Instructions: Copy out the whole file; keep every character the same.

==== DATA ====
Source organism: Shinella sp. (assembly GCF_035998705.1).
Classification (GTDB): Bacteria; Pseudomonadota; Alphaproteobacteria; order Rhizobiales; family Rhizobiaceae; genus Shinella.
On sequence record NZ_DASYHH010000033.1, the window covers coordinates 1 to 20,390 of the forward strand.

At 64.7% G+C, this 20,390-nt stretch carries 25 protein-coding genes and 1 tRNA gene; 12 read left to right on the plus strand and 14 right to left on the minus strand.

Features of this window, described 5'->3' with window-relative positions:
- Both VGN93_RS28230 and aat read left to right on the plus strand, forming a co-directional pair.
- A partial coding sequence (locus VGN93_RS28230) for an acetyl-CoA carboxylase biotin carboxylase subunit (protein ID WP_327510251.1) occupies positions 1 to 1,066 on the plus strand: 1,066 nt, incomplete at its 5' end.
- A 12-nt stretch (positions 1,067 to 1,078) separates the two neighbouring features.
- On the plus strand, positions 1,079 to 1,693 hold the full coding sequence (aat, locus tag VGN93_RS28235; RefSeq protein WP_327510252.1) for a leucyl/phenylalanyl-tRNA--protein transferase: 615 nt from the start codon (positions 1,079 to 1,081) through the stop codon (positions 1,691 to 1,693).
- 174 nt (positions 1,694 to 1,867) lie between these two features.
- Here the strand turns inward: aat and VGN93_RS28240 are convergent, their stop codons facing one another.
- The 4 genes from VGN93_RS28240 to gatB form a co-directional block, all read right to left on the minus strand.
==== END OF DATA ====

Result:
Source organism: Shinella sp. (assembly GCF_035998705.1).
Classification (GTDB): Bacteria; Pseudomonadota; Alphaproteobacteria; order Rhizobiales; family Rhizobiaceae; genus Shinella.
On sequence record NZ_DASYHH010000033.1, the window covers coordinates 1 to 20,390 of the forward strand.

At 64.7% G+C, this 20,390-nt stretch carries 25 protein-coding genes and 1 tRNA gene; 12 read left to right on the plus strand and 14 right to left on the minus strand.

Features of this window, described 5'->3' with window-relative positions:
- Both VGN93_RS28230 and aat read left to right on the plus strand, forming a co-directional pair.
- A partial coding sequence (locus VGN93_RS28230) for an acetyl-CoA carboxylase biotin carboxylase subunit (protein ID WP_327510251.1) occupies positions 1 to 1,066 on the plus strand: 1,066 nt, incomplete at its 5' end.
- A 12-nt stretch (positions 1,067 to 1,078) separates the two neighbouring features.
- On the plus strand, positions 1,079 to 1,693 hold the full coding sequence (aat, locus tag VGN93_RS28235; RefSeq protein WP_327510252.1) for a leucyl/phenylalanyl-tRNA--protein transferase: 615 nt from the start codon (positions 1,079 to 1,081) through the stop codon (positions 1,691 to 1,693).
- 174 nt (positions 1,694 to 1,867) lie between these two features.
- Here the strand turns inward: aat and VGN93_RS28240 are convergent, their stop codons facing one another.
- The 4 genes from VGN93_RS28240 to gatB form a co-directional block, all read right to left on the minus strand.